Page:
By George O. Aragon, Arizona State University, Yuxiang Jiang, Southwestern University of Finance and Economics, Juha Joenvӓӓrӓ, Aalto University School of Business and Cristian Ioan Tiu, University at Buffalo
Does the adoption of a responsible investment policy benefit the investors who choose to do so?
University endowments represent an ideal laboratory to study this question because these entities seek investment returns. Still, they also cater to the preferences of other stakeholders such as donors or university students and faculty and have an infinite lifespan.
If society assigns exceptional value to social responsibility in investments, resources will flow to encourage a corresponding shift in how investment portfolios are chosen. In the microcosm of university endowments, this reallocation of resources will translate to increased advocacy for responsible investment from university stakeholders. It could also lead to additional donations for the endowments that are more advanced on the path of responsible investment.
We therefore examine the socially responsible investment (SRI) policies of university endowment funds between 2009 and 2017. This is possible thanks to a unique dataset from the National Association of College and University Business Officers detailing responsible investment actions by university endowments.
The incidence of SRI adoption increased in our sample, especially after the Paris Climate Agreement Adoption, with 46% of endowments considering some form of SRI adoption in their investment policies in 2017. The range of responsible actions is wide, varying from simply recognising the importance of social responsibility in an endowment’s investment policy to full divestment from irresponsible companies.
We find that SRI policies are more common when funds face greater stakeholder pressure to adopt them, and among universities that are more donation-dependent and located in areas where attitudes towards corporate social responsibility are more prevalent. We further find that SRI actions result in decreased exposure to oil and vice stocks, consistent with the assertion that these policies result in concrete investment actions rather than portfolio “greenwashing.”
Since the energy and vice sectors underperformed during the period covered in our data, endowments that decreased their exposure to these assets outperformed. However, when we measure alphas that control for energy and vice exposures, we find that the performance of SRI endowments lags.
This may be partly explained by a reduction in the opportunity set for the more socially responsible endowments. It may additionally be more directly explained by an increase in the costs of managing a more responsible endowment – this is something we observe in the data.
While SRI endowments may underperform (on a risk-adjusted basis), SRI policy adoption predicts greater donations, especially from “socially-conscious” donors. Indeed, this is what we find in the data: SRI endowments receive more gifts, especially from donors whose wealth was created from sources other than oil or vice investments, and from donors who live in an area where attitudes towards corporate social responsibility are more prevalent.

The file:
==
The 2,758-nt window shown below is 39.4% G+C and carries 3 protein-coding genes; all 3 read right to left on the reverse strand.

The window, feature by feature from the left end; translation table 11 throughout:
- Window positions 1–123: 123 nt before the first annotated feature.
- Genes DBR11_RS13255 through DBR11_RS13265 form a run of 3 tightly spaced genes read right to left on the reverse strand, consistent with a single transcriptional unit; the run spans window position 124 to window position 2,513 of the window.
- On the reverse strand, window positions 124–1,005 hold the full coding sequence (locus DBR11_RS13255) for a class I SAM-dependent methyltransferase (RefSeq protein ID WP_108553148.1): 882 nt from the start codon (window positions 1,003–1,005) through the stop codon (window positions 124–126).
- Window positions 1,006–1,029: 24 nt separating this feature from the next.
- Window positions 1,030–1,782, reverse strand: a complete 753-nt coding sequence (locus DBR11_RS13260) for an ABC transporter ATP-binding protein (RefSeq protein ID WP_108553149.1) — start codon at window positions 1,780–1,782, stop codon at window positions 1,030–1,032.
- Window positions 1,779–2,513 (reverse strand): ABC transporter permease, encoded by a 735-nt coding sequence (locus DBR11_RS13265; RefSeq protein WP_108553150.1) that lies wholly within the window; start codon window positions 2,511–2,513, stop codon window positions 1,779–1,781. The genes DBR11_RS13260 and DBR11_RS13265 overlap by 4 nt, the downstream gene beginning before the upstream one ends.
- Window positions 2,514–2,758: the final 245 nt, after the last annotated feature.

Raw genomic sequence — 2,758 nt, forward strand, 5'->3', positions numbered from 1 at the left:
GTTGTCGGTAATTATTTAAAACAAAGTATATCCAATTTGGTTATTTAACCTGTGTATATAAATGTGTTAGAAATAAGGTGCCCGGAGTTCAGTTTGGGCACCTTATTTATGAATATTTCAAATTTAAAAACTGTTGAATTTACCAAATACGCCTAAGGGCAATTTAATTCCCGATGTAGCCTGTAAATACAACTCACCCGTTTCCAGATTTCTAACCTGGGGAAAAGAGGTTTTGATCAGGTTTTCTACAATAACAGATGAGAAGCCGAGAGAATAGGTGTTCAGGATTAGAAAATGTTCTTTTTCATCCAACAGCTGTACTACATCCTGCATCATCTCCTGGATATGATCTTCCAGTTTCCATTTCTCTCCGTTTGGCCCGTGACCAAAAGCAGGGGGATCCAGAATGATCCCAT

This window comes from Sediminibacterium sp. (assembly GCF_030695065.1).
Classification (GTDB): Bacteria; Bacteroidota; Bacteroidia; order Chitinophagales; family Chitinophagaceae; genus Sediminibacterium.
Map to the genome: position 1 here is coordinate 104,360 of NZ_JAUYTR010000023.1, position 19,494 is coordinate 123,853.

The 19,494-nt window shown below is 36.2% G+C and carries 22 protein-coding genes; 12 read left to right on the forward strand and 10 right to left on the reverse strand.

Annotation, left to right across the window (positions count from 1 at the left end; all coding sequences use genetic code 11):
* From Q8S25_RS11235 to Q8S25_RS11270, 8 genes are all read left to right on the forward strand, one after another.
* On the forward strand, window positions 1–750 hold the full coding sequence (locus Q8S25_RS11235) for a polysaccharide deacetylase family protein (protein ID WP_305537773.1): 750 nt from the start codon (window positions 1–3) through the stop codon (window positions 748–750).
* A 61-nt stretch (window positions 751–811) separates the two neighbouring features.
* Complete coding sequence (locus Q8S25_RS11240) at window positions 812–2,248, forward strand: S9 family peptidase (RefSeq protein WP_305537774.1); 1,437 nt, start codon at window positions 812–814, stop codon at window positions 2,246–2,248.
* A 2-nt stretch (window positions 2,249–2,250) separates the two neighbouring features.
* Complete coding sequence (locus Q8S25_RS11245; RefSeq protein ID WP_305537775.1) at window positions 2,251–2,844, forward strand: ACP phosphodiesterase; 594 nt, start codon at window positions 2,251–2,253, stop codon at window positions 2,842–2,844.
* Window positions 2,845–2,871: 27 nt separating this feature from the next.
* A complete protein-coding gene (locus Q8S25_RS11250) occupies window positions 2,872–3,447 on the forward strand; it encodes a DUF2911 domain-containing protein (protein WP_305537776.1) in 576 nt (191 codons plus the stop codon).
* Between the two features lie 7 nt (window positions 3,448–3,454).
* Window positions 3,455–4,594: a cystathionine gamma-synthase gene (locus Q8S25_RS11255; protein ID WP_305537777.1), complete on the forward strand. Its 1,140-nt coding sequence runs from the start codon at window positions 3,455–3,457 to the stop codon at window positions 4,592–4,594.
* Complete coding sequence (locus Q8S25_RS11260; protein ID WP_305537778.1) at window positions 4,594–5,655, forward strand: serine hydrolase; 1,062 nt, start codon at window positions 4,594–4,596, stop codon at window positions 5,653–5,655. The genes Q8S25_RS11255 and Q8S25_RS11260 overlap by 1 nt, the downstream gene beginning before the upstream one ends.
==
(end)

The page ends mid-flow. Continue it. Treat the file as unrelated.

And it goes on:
Since SRI endowments underperform but receive more gifts, the critical question is whether total fund additions (donations plus net investment returns) are positive or negative.
We observe that additions from gifts, as well as losses due to underperformance, are small – that is, in the range of 20 basis points in absolute value. Netting both effects shows that, on balance, SRI and non-SRI funds produce similar total additions (net investment income plus donations), consistent with an optimal contracting equilibrium.
These results suggest that in the short term, SRI adoption does not impact the endowment significantly in terms of growth. Simply put, adopting an SRI policy does not tremendously hurt, nor significantly add value to an endowment.
While the impact of SRI on investments can be measured on a more immediate basis, the effect of social responsibility on gifts is admittedly better measured over more extended periods – longer than our available data.
As such, we might underestimate the positive effect of adopting an SRI policy on donations. It is, therefore, imperative to additionally assess some of the longer-term effects that a shift toward responsibility may have on university endowments.
We find that SRI endowments experience several positive long-term effects. First, SRI endowments establish a better risk management process, tracking or managing more risk measures than the less SRI endowments.
Second, we find that universities whose endowments shift toward SRI receive more student applications – which could result in larger or better-prepared freshmen classes (these students may also be the donors of tomorrow).
Third, universities with SRI endowments receive more grant money, especially to study climate change and related issues, than the universities with less SRI portfolios.
These results suggest that the adoption of SRI policies by endowments correlates with an increase in the productivity of universities –from both the students and faculty.
To conclude, our study directly analyses the impact of adopting SRI policies by university endowments. When judged based on dollars of endowment growth – via investment performance and donations – we find that the results of SRI adoption are superficial.
However, importantly, we can measure some positive longer-term effects of SRI adoptions, especially in student demand, as well as in the volume of faculty research. Netting these short and long-term effects suggests that the adoption of SRI policies by the endowment is a net positive for universities.
Read the full paper here.
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